Female teachers' math anxiety affects girls' math achievement
The title of this paper says it all--when female elementary school teachers are anxious about mathematics, their female students pay the academic price. The study looked at seventeen first- and second-grade female-led classrooms at the beginning and the end of the school year. Each teacher completed a test of math anxiety, a condition, explain the authors, which is not a reflection of ability, but of how fear inhibits the math-phobic from tapping into their knowledge. By June, female students taught by math-anxious female teachers were performing worse on math achievement tests than female students taught by teachers with no math anxiety and than boys overall. The authors hypothesize that this can be explained by gender stereotyping, which they tested by having students illustrate a story about two (gender-unidentified) students, one who was good at math and one who was good at reading. Girls in classrooms with math–anxious female teachers were more likely to draw a boy who was good at math and a girl who was good at reading. Unfortunately, math has long been known as the weakest subject for elementary school teachers--and over 90 percent of them are female. Yet another reason for more rigorous content preparation and/or elementary math content specialists? You can read it here.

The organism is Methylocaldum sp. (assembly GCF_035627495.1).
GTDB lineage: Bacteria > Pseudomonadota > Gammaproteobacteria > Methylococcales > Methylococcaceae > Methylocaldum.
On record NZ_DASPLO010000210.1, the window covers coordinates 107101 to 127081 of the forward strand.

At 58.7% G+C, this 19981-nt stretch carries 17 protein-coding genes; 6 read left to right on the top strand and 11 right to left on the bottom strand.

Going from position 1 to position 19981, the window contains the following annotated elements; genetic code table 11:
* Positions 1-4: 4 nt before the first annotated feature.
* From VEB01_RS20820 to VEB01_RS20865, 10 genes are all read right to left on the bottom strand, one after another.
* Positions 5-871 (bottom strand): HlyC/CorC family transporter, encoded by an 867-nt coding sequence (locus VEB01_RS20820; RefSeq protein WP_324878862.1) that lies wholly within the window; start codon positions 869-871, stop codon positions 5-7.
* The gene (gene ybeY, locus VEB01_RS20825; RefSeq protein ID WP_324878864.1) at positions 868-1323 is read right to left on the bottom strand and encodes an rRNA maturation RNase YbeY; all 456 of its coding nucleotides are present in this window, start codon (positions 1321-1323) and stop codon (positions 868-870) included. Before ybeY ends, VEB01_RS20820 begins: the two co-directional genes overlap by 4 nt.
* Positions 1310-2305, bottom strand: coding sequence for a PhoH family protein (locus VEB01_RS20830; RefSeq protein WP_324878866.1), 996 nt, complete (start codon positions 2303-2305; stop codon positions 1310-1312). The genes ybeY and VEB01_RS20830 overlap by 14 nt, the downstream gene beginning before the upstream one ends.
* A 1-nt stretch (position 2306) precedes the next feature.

Sian L. Beilock, Elizabeth A Gunderson, Gerardo Ramirez, and Susan C. Levine
Proceedings of the National Academy of Sciences
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